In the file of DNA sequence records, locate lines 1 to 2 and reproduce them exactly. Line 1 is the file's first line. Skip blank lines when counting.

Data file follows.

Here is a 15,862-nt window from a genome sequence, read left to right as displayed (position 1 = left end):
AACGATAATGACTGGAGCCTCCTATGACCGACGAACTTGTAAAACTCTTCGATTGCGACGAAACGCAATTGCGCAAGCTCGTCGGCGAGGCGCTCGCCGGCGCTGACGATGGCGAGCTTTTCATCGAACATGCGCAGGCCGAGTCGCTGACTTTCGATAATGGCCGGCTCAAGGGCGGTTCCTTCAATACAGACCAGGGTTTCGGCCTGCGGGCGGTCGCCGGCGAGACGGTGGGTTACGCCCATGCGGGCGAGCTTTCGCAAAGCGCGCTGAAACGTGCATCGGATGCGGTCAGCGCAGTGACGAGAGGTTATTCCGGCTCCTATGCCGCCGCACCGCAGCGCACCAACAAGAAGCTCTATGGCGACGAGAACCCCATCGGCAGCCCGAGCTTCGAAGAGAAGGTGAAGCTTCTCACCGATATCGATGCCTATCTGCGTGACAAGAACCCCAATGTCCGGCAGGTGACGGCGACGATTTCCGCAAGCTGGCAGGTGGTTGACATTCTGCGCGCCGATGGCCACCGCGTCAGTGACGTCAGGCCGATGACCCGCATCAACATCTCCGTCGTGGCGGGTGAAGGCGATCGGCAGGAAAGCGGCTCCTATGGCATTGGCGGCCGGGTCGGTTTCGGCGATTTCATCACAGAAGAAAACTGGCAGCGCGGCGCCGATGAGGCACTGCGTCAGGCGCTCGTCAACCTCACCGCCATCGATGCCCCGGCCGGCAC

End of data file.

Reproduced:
Here is a 15,862-nt window from a genome sequence, read left to right as displayed (position 1 = left end):
AACGATAATGACTGGAGCCTCCTATGACCGACGAACTTGTAAAACTCTTCGATTGCGACGAAACGCAATTGCGCAAGCTCGTCGGCGAGGCGCTCGCCGGCGCTGACGATGGCGAGCTTTTCATCGAACATGCGCAGGCCGAGTCGCTGACTTTCGATAATGGCCGGCTCAAGGGCGGTTCCTTCAATACAGACCAGGGTTTCGGCCTGCGGGCGGTCGCCGGCGAGACGGTGGGTTACGCCCATGCGGGCGAGCTTTCGCAAAGCGCGCTGAAACGTGCATCGGATGCGGTCAGCGCAGTGACGAGAGGTTATTCCGGCTCCTATGCCGCCGCACCGCAGCGCACCAACAAGAAGCTCTATGGCGACGAGAACCCCATCGGCAGCCCGAGCTTCGAAGAGAAGGTGAAGCTTCTCACCGATATCGATGCCTATCTGCGTGACAAGAACCCCAATGTCCGGCAGGTGACGGCGACGATTTCCGCAAGCTGGCAGGTGGTTGACATTCTGCGCGCCGATGGCCACCGCGTCAGTGACGTCAGGCCGATGACCCGCATCAACATCTCCGTCGTGGCGGGTGAAGGCGATCGGCAGGAAAGCGGCTCCTATGGCATTGGCGGCCGGGTCGGTTTCGGCGATTTCATCACAGAAGAAAACTGGCAGCGCGGCGCCGATGAGGCACTGCGTCAGGCGCTCGTCAACCTCACCGCCATCGATGCCCCGGCCGGCAC